The candidates for Minnesota’s Eighth Congressional District squared off in a heated debate Monday night in one of the nation’s most competitive and closely-watched congressional races.
Since 1947, the district has only elected one Republican who served just one term, but went to President Donald Trump by more than ten points in the 2016 election, making it a particularly unpredictable district heading into the midterms. According to the latest New York Times poll, Democrat Joe Radinovich leads Republican Pete Stauber 44 percent to 43 percent—a statistical tie.
During Monday night’s debate in Brainerd, Minn., the two struck an emotional chord when discussing gun control as both candidates recalled how gun violence has personally impacted their lives.
Stauber, who served as a Duluth police officer before entering politics, was shot twice during his career, one time nearly killing him.
“An individual pulled a gun on me, pulled the trigger, and by the grace of God it malfunctioned,” he recalled. “I was fighting for my life. I still support our Second Amendment.”
Radinovich, on the other hand, lost his mother to gun violence at the hands of a disgruntled relative.
“Gun violence has had an impact on my life. I understand that not every problem we’re dealing with when it comes to gun violence is the same,” he said, noting that he supports universal background checks as well as a ban on bump-stocks and high-capacity magazines.
Throughout the debate, the two candidates repeatedly butted heads over Trump, with Stauber crediting the president for bringing mining jobs back to the region while Radinovich suggested that it’s actually President Barack Obama who’s responsible for the booming economy.
“I will never blindly follow anyone. I’m an independent thinker and I will always do what’s right,” Stauber said while fighting back against Radinovich’s characterization of him as a Trump crony.
“What I think happens too often in this election is Pete has ducked his positions,” Radinovich claimed, suggesting that Stauber would support a plan circulating among Republicans to cut back on Social Security and Medicare benefits to trim down the national debt.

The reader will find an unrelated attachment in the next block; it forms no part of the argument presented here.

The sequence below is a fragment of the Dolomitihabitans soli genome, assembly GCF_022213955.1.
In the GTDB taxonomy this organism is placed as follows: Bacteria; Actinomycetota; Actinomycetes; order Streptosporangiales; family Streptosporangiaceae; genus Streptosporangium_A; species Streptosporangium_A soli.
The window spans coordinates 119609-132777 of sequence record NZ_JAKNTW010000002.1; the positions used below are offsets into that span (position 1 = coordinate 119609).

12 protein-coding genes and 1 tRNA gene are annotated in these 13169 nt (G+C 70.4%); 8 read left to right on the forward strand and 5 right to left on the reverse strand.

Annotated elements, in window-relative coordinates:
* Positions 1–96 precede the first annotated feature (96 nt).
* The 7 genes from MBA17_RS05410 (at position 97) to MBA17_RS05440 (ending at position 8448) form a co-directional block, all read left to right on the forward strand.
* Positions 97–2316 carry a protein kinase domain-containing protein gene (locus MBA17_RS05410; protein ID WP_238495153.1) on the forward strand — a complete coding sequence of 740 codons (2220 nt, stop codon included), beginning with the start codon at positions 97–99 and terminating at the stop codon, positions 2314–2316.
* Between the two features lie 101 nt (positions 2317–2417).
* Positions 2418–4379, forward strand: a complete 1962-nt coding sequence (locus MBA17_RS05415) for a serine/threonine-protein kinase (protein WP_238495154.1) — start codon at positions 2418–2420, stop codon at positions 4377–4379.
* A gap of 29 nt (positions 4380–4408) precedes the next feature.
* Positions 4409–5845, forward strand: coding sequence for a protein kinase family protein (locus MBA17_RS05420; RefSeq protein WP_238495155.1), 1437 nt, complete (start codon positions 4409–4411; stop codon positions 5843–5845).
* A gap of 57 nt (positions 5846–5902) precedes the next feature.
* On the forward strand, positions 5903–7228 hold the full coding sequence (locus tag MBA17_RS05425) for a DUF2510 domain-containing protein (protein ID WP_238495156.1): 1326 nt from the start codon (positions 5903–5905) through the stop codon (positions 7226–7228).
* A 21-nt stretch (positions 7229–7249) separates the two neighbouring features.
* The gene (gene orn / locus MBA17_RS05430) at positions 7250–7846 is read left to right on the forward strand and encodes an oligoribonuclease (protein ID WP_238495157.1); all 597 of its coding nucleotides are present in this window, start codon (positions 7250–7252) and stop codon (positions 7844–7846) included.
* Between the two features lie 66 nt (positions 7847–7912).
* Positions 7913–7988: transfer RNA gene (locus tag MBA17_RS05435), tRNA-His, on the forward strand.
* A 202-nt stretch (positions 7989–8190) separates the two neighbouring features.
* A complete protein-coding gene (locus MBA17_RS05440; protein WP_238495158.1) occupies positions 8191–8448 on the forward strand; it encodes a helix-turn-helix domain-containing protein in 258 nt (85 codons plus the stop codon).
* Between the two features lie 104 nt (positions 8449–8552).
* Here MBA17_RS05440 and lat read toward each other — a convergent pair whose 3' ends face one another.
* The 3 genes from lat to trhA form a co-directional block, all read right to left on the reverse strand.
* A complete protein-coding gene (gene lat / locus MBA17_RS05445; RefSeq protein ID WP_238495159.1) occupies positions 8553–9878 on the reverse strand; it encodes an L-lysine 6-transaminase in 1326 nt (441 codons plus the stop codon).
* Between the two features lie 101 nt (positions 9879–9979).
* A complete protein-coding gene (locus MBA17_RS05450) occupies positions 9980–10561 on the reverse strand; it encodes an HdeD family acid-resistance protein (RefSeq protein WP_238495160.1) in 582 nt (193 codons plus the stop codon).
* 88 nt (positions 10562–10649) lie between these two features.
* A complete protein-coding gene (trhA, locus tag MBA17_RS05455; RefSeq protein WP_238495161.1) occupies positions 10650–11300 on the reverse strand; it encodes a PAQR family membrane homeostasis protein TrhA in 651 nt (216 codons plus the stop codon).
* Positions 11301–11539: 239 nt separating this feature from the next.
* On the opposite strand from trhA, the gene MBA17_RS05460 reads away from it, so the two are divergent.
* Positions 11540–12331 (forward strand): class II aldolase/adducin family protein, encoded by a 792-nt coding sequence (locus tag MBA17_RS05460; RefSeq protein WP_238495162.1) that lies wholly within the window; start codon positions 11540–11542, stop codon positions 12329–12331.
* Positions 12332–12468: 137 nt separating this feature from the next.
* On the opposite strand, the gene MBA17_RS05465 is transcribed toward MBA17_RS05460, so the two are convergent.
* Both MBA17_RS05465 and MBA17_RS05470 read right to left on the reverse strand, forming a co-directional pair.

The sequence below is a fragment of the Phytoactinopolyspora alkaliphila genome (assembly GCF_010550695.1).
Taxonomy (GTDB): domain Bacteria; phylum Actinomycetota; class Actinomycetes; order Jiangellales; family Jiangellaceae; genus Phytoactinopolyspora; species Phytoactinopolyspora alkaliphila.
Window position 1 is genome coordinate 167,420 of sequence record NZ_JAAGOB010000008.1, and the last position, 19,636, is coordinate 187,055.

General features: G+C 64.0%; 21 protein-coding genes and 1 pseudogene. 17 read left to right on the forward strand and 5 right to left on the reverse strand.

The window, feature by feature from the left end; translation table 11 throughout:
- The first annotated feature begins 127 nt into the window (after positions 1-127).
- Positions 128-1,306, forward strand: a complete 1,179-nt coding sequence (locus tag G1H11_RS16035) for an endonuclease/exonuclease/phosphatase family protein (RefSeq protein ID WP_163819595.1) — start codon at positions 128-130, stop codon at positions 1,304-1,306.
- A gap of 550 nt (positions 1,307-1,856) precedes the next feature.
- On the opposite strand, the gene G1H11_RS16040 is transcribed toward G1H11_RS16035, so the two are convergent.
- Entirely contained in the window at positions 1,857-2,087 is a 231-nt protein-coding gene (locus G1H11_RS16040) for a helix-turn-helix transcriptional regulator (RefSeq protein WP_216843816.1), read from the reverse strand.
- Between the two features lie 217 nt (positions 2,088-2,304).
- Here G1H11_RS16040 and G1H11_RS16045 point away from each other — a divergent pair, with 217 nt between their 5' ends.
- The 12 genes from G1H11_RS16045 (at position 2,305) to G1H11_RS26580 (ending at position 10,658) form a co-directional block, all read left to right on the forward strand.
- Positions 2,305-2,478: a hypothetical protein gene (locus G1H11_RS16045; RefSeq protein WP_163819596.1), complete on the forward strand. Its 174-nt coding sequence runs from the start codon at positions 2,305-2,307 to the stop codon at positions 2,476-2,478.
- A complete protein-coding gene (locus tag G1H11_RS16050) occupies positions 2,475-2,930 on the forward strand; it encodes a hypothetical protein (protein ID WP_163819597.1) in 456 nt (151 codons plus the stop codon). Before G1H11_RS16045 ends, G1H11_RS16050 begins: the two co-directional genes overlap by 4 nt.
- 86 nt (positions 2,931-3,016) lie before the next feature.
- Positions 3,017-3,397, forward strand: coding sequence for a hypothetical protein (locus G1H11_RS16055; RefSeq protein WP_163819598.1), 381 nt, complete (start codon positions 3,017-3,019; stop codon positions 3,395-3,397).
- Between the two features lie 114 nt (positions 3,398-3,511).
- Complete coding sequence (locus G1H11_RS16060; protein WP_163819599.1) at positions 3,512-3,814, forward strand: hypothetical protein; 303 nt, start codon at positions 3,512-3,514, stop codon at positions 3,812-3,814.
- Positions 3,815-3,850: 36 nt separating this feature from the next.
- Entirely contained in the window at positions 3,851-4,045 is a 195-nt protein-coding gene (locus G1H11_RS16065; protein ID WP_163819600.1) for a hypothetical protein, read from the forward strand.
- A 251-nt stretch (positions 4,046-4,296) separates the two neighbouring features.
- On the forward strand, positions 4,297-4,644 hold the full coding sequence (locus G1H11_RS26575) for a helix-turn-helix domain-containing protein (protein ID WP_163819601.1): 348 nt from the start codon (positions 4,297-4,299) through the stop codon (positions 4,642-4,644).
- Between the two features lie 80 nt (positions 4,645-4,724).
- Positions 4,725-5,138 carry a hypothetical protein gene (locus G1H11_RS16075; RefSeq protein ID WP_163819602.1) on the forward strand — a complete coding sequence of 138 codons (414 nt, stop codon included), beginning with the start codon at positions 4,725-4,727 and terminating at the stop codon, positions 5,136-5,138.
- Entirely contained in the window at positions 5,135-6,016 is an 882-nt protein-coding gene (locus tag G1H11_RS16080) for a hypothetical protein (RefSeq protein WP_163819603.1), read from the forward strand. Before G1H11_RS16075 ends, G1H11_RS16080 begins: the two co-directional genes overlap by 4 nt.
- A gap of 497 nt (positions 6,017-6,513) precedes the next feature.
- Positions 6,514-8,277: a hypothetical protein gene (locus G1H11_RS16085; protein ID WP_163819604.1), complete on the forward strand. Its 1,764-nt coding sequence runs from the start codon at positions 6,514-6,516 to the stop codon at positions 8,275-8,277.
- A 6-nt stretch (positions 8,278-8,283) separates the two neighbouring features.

On the issue of health care, Stauber attacked Radinovich’s support of a universal program, which Stauber believes would “abolish employee care.” Instead, the Republican backs association health plans that allow employers in similar industries to group together to provide better coverage.
After the debate, the Democratic-Farmer-Labor (DFL) Party put out a press release claiming that Stauber refused to “lay out policy positions” at the debate, cherry-picking several quotes from Stauber to make their case.
“On issue after issue, Pete Stauber refused to say what his positions are and what he would advocate for if elected. If Stauber’s not careful, voters are going to start referring to him as ‘No Position Pete,'” the DFL said in its press release, claiming that Stauber “offered a litany of platitudes and false promises.”
While Stauber and Radinovich were the only two candidates on stage, Independence Party candidate Ray Sandman was in the audience and caused a stir when he interrupted the debate to voice his dissatisfaction.
“I’m here to show my face, to say it’s not right,” he said, criticizing one of the debate’s sponsors. “The League of Women Voters is supposed to share information on all candidates.”
Stauber and Radinovich will face off Nov. 6 for the open seat vacated by Rep. Rick Nolan (D-MN-08), who is retiring.
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